“Flu season.” Those words are mentioned every day on TV during the late summer and into the fall. Folks are talking about it in the cafe. Someone is out sick from work with “the flu.” Suddenly it seems like everyone is talking about the flu, knows someone who has it, or is concerned about getting it.
The CDC recommends annual influenza vaccination for everyone 6 months and older with any licensed, age-appropriate flu vaccine (inactivated, recombinant or nasal spray flu vaccines) with no preference expressed for any one vaccine. Most doctors and pharmacists would agree with that. How can you make the process easier for your pharmacy?
One of the first things that can be done is a check of records from last year. Information like the types of vaccines used, how many doses were ordered, and how many were actually used are key facets for making plans for this year. Hopefully, at this point, your pharmacy has vaccines (IIV, RIV4, or LAIV4) in stock and ready to dispense. Know which vaccines (injection, nasal spray, recombinant, quadrivalent, cell-based) to recommend for which type of patient and make sure all staff is fully trained on those talking points as well.
Another way to make flu season easier is to have everyone ready to fill specific roles. For example, any staff member should know where forms are located and be prepared to distribute them to patients who ask about the flu vaccine. That way paperwork can be ready as soon as the patient makes an appointment or wants to receive the vaccine. Technicians can complete insurance processing, and in many states, a pharmacy intern can administer the vaccine. That allows the pharmacist to concentrate on patient counseling.
Advertising your pharmacy policies regarding flu shots within your location can go a long way toward making the process easier for staff and patients. For example, let everyone know that walk-ins are welcome or emphasize the no-waiting convenience of a pre-set 5-minute appointment. Since pharmacies are more often becoming the consumer’s choice for a flu vaccine, it is essential to streamline the process for both patients and staff. Using in-store signage is another way to specifically inform various higher-risk patients (seniors, children, pregnant women, and those with long-term health conditions) that the vaccine is vital for their health.
In any discussion of administering flu shots in a pharmacy setting, it is impossible to ignore the potential for increasing profitability. Just this one service is a 4 to 5 billion dollar per year business. In general, an insurance company will reimburse a pharmacy for the cost and administration of the vaccine. For the patient, the service is often more convenient and less costly than going to their primary care physician. For the pharmacy, it is a way to add to profit margins with minimal additional expenses. Often a patient will also purchase other items while they are in the store for a flu vaccine. This further promotes the convenience of your pharmacy while garnering additional new sales.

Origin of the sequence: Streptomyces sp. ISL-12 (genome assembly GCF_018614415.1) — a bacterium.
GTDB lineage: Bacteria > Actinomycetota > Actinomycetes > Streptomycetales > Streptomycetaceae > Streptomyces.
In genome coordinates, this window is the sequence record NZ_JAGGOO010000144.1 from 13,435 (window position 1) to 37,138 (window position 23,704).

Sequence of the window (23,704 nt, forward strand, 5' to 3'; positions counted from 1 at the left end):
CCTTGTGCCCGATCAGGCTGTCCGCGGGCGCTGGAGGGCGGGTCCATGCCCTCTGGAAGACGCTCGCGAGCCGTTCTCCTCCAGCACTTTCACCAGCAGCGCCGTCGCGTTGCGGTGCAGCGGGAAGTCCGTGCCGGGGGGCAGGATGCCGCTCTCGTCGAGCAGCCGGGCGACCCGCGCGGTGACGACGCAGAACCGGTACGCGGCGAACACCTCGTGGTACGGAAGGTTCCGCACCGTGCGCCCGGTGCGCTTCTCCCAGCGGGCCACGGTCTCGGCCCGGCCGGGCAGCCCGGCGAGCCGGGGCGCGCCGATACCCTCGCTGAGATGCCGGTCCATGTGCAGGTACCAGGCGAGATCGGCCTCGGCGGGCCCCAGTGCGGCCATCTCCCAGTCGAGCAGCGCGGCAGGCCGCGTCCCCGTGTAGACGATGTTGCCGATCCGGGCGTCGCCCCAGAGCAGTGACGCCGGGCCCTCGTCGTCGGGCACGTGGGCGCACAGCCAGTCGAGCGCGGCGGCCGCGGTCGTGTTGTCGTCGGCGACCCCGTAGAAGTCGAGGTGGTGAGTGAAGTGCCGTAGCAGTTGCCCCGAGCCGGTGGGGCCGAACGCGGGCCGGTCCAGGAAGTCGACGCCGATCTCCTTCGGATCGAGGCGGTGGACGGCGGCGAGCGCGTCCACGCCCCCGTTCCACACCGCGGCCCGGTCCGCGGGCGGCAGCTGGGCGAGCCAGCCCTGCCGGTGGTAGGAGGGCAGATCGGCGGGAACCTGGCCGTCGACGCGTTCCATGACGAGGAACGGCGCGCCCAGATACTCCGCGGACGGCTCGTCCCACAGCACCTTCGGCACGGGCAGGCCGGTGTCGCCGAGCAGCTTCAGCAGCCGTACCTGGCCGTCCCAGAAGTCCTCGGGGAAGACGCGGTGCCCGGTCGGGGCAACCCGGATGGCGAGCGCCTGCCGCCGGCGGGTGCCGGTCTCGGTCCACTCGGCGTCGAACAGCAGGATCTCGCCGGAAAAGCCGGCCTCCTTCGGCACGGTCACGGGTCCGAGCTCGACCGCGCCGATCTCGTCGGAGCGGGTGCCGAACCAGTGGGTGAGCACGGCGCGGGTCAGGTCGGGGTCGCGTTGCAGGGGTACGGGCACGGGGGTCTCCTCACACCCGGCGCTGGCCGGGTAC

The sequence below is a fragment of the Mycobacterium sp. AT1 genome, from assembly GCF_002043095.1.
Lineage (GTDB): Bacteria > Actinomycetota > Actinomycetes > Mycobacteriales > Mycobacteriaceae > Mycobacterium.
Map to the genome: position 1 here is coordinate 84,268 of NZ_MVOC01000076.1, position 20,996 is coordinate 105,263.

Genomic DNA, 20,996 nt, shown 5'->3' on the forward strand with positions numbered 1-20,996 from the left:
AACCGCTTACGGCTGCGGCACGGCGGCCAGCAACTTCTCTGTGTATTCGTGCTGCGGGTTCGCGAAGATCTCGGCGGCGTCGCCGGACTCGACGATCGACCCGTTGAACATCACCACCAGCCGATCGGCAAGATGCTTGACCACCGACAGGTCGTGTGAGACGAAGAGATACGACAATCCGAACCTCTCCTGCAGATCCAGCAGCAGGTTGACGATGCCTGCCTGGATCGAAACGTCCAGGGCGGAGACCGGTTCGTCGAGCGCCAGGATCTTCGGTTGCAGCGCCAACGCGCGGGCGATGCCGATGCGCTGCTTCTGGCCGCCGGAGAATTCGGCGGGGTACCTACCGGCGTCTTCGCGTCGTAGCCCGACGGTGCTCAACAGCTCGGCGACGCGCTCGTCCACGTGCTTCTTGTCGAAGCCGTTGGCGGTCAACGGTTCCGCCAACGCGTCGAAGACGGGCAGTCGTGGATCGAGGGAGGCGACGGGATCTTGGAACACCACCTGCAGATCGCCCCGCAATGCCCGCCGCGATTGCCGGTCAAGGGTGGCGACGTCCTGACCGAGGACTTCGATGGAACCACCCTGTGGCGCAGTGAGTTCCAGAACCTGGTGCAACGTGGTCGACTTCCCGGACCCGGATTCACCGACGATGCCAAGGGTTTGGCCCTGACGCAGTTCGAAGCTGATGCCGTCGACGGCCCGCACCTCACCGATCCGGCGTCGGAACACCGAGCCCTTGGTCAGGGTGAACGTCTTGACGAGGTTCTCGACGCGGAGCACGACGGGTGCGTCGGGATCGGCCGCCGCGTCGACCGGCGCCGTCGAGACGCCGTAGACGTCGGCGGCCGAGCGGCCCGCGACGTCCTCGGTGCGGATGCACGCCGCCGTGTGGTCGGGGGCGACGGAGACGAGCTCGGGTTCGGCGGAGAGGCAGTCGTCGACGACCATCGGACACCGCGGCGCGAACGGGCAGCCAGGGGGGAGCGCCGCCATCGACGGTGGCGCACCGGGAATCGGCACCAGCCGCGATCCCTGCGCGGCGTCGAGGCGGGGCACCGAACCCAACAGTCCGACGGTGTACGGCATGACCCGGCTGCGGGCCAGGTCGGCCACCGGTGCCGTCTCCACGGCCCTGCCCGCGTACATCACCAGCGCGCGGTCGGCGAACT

As a pharmacist, it is critical to know that some patients (for whatever reason) will not take a flu vaccine. Estimates suggest that somewhere between 5 and 20 percent of those who aren’t vaccinated can potentially contract the flu. Unfortunately, that means that they will often come into the pharmacy exhibiting flu-like symptoms and ask for advice. Know which OTC medications are recommended as safe and effective for treating the range of symptoms (a runny nose, fever, sore throat, sinus pain, and/or cough). It is also important to know when to urge that a patient seek more appropriate care from their primary care physician, urgent care center, or hospital emergency department.
The offer and availability of flu shots for your patients is an easy way to demonstrate the importance of an on-going patient/pharmacy relationship. It is also a way to create awareness and loyalty with the consumer. The convenience for the patient is, but it can also reinforce the idea of the different services that pharmacists perform. Having that connection with patients makes it more likely for them to continue as repeat customers.
Administering flu vaccines is an additional method of getting to know your patients. It certainly can be profitable as well. By preparing for flu season and having a methodology in place, flu season can be less stressful for both the patients and the pharmacy. That makes a positive difference all the way around.